Table 6 Themes, subthemes, and quotations for adoption and maintenance dimensions

All the interviewees expressed positive attitudes toward the education program. They attributed the program participation to the use of ultrasound in their workplaces. They also expressed that the program helped them improve their use of ultrasound in their practice. For future direction of the program, the interviewees suggested that certification and accreditation policy, educational session on the misuse of ultrasound, and online follow-up after the program should be implemented. A radiologist expressed, “...there is no system of accreditation. It encourages using ultrasound without any proper certification. There is potential misuse of ultrasound. There is no proper follow up.”

Implementation

The program was developed and implemented in collaboration with the DHKUH and Nepal Society of Obstetricians and Gynaecologists. The Ultrasound Society of Nepal joined as a co-organizer, whereas the Nepal Radiologists’ Association and Nepal Paediatric Society endorsed and promoted the education program. The Nepal Medical Association accredited the continuing medical education credits based on curriculum and content. The involvement of Nepal medical societies and associations ensured a wide acceptance of the program.

Figure 1 shows the process of implementation. The program had four major components: lectures, case discussion and experience sharing, live demonstration, and program evaluation (Fig. 1). The major difference in the program implementation across the years was the exclusion of live demonstration sessions in 2018 based on the feedback and logistic difficulties. Furthermore, major differences in the program implementation modality were not observed.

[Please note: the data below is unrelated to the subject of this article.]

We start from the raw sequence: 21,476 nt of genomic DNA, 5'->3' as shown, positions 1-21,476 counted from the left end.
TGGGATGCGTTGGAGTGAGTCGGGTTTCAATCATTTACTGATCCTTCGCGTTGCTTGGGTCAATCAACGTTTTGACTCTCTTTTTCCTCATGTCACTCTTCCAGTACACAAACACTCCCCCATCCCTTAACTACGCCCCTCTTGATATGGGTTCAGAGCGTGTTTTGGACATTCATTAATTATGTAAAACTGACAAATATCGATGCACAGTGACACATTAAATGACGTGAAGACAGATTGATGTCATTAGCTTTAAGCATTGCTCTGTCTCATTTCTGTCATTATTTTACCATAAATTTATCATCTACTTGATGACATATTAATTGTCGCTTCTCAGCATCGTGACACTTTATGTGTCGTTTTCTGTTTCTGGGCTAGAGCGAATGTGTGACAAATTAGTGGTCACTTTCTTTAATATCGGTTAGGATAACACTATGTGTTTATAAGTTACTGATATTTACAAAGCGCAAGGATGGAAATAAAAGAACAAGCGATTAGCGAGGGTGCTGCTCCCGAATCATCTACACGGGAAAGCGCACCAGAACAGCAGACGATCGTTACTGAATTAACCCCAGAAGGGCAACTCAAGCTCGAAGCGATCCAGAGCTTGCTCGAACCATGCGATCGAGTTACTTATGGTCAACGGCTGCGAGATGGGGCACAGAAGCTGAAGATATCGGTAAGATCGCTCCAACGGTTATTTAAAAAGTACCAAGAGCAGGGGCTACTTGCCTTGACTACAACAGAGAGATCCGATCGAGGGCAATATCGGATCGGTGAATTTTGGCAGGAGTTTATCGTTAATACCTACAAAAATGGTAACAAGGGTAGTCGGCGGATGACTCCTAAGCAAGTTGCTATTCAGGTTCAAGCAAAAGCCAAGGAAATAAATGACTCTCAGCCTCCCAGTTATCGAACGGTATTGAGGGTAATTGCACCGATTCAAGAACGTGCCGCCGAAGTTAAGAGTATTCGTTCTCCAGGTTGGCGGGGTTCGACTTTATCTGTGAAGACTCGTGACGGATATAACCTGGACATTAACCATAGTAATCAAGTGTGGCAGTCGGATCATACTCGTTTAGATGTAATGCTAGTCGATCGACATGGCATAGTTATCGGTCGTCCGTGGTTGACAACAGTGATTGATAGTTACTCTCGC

Maintenance

The Interviewees mentioned that ultrasound use is still lagging due to unclear policy and high cost for the ultrasound machines for private hospitals (Table 6). Few of the institutions have developed infrastructure such as purchasing ultrasound machines and trained human resources and fostered networks for the discussion of cases via tele chats. Both radiologists and non-radiologists expressed dissatisfaction with the current policy in terms of ambiguity in accreditation and the absences of practical guidelines for ultrasound use by non-radiologist. A radiologist expressed, “The eligibility of a healthcare worker to perform ultrasound and the guidelines used to certify a healthcare worker regarding the use of ultrasound are not yet established in Nepal. Currently, any healthcare worker (including staff nurse, health assistant, and even Ayurvedic doctor) with an ultrasound machine can perform ultrasonography. There is no proper system of accreditation.” Similarly, a non-radiologist practicing ultrasound expressed, “My findings will not be as strong as it is when evaluated by a radiologist for documentation. Even if we can identify the problem, we need to refer our findings to a radiologist.” These types of ambiguity and inefficiency in national policy on accreditation was expressed as the major limitation of ultrasound utilization by non-radiologists. The high cost of an ultrasound device makes it difficult for private hospitals to use ultrasound prohibiting them to practice and maintain the skills that they have learned. Only one institution established an ultrasound-training center and initiated regular training for doctors and healthcare workers, partly stimulated by the education program.